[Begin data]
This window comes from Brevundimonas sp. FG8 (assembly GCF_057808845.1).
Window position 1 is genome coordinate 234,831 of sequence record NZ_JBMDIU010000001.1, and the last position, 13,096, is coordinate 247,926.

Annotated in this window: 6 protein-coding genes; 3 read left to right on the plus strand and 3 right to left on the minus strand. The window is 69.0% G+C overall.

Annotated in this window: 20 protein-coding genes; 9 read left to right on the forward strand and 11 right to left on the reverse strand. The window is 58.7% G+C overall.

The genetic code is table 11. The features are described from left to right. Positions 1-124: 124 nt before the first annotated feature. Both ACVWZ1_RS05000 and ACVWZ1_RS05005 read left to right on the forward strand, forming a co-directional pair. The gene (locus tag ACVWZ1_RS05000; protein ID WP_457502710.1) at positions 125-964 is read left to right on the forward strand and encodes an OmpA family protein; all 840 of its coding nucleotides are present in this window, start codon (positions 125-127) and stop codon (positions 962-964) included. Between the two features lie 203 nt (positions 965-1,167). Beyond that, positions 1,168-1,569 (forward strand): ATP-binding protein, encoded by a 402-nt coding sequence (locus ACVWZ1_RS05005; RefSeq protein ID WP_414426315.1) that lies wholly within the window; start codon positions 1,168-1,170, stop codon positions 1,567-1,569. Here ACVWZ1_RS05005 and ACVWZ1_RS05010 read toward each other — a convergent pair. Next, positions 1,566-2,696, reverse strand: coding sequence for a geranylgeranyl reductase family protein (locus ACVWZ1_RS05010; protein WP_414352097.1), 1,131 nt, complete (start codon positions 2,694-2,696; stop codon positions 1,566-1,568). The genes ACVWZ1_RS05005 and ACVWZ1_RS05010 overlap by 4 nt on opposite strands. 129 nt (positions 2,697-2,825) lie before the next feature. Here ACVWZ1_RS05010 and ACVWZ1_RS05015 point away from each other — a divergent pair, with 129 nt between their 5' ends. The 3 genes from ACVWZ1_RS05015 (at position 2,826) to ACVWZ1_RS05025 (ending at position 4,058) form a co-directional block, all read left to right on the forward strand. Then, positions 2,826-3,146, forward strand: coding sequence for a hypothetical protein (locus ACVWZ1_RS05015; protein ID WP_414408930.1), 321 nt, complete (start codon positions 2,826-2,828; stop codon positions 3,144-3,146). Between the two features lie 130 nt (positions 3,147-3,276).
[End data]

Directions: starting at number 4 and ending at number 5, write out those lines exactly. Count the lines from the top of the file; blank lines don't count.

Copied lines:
Annotated in this window: 20 protein-coding genes; 9 read left to right on the forward strand and 11 right to left on the reverse strand. The window is 58.7% G+C overall.

The genetic code is table 11. The features are described from left to right. Positions 1-124: 124 nt before the first annotated feature. Both ACVWZ1_RS05000 and ACVWZ1_RS05005 read left to right on the forward strand, forming a co-directional pair. The gene (locus tag ACVWZ1_RS05000; protein ID WP_457502710.1) at positions 125-964 is read left to right on the forward strand and encodes an OmpA family protein; all 840 of its coding nucleotides are present in this window, start codon (positions 125-127) and stop codon (positions 962-964) included. Between the two features lie 203 nt (positions 965-1,167). Beyond that, positions 1,168-1,569 (forward strand): ATP-binding protein, encoded by a 402-nt coding sequence (locus ACVWZ1_RS05005; RefSeq protein ID WP_414426315.1) that lies wholly within the window; start codon positions 1,168-1,170, stop codon positions 1,567-1,569. Here ACVWZ1_RS05005 and ACVWZ1_RS05010 read toward each other — a convergent pair. Next, positions 1,566-2,696, reverse strand: coding sequence for a geranylgeranyl reductase family protein (locus ACVWZ1_RS05010; protein WP_414352097.1), 1,131 nt, complete (start codon positions 2,694-2,696; stop codon positions 1,566-1,568). The genes ACVWZ1_RS05005 and ACVWZ1_RS05010 overlap by 4 nt on opposite strands. 129 nt (positions 2,697-2,825) lie before the next feature. Here ACVWZ1_RS05010 and ACVWZ1_RS05015 point away from each other — a divergent pair, with 129 nt between their 5' ends. The 3 genes from ACVWZ1_RS05015 (at position 2,826) to ACVWZ1_RS05025 (ending at position 4,058) form a co-directional block, all read left to right on the forward strand. Then, positions 2,826-3,146, forward strand: coding sequence for a hypothetical protein (locus ACVWZ1_RS05015; protein ID WP_414408930.1), 321 nt, complete (start codon positions 2,826-2,828; stop codon positions 3,144-3,146). Between the two features lie 130 nt (positions 3,147-3,276).